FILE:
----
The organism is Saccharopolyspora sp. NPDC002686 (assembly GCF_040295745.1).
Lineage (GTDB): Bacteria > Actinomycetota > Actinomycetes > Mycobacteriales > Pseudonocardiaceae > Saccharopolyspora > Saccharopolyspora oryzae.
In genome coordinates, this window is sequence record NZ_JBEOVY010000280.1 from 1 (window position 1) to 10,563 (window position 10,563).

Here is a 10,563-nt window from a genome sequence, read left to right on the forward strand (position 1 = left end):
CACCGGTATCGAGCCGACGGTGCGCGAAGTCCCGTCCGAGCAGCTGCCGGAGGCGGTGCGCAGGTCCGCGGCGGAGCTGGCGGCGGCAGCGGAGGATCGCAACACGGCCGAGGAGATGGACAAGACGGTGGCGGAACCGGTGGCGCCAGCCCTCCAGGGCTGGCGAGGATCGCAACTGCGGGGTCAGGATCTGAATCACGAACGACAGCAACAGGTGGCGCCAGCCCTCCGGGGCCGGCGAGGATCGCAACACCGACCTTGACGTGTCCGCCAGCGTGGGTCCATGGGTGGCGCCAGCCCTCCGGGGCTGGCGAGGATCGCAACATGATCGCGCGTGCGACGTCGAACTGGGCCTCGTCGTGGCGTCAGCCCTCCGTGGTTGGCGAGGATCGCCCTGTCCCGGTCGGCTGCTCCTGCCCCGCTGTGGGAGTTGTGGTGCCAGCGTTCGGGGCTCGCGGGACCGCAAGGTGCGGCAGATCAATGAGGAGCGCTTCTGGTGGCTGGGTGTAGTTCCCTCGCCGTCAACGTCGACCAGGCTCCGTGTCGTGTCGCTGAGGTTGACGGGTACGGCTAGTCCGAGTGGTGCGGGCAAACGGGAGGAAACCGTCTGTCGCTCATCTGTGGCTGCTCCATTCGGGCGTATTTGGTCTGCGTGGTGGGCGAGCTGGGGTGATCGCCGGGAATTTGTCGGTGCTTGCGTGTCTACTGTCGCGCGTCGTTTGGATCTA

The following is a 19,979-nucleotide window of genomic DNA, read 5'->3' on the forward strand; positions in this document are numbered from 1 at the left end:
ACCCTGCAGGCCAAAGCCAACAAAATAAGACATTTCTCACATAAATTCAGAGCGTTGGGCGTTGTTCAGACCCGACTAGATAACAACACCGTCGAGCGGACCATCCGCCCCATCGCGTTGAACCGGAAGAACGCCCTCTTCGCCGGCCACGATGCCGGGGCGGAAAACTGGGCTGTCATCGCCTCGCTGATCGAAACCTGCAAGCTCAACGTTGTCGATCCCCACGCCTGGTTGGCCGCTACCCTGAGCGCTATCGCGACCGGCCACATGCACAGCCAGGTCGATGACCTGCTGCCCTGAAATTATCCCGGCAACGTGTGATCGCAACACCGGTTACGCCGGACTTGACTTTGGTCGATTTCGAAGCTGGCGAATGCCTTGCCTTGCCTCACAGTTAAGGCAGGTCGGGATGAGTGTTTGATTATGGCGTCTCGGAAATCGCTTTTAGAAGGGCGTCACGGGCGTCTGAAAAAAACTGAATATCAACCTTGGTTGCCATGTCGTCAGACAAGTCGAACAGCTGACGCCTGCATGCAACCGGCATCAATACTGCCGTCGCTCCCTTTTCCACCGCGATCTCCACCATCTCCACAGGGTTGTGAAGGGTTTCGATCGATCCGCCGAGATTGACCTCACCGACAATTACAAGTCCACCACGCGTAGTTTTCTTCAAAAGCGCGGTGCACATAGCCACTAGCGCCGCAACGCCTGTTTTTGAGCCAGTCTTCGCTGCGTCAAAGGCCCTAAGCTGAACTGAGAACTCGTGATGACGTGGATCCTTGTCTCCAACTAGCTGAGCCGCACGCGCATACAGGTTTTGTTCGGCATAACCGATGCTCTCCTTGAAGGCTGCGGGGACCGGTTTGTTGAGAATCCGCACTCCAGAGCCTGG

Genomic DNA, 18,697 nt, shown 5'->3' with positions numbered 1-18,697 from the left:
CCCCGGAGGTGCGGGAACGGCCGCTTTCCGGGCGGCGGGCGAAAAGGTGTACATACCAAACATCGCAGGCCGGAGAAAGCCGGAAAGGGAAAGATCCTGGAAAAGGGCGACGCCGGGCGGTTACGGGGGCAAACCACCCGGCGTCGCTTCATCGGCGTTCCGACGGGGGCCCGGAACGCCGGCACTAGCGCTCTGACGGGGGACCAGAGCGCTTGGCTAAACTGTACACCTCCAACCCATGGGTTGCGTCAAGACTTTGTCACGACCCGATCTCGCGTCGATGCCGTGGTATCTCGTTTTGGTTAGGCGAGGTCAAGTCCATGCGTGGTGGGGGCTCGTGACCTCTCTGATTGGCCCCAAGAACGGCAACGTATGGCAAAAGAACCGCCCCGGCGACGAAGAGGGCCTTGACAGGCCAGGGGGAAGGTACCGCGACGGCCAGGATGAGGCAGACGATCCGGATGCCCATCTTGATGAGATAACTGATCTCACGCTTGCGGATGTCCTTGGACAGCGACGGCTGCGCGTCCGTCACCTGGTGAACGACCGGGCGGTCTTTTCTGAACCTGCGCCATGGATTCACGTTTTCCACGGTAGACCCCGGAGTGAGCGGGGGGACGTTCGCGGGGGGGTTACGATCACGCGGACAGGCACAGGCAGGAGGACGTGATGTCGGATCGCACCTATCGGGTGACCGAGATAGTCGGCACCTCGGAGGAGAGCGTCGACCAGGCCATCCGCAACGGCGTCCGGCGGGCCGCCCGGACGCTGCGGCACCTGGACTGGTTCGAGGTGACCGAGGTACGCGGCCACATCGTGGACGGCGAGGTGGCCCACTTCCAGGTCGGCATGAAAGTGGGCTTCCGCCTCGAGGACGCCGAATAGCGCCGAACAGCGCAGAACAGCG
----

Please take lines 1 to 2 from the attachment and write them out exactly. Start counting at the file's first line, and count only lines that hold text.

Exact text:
The organism is Saccharopolyspora sp. NPDC002686 (assembly GCF_040295745.1).
Lineage (GTDB): Bacteria > Actinomycetota > Actinomycetes > Mycobacteriales > Pseudonocardiaceae > Saccharopolyspora > Saccharopolyspora oryzae.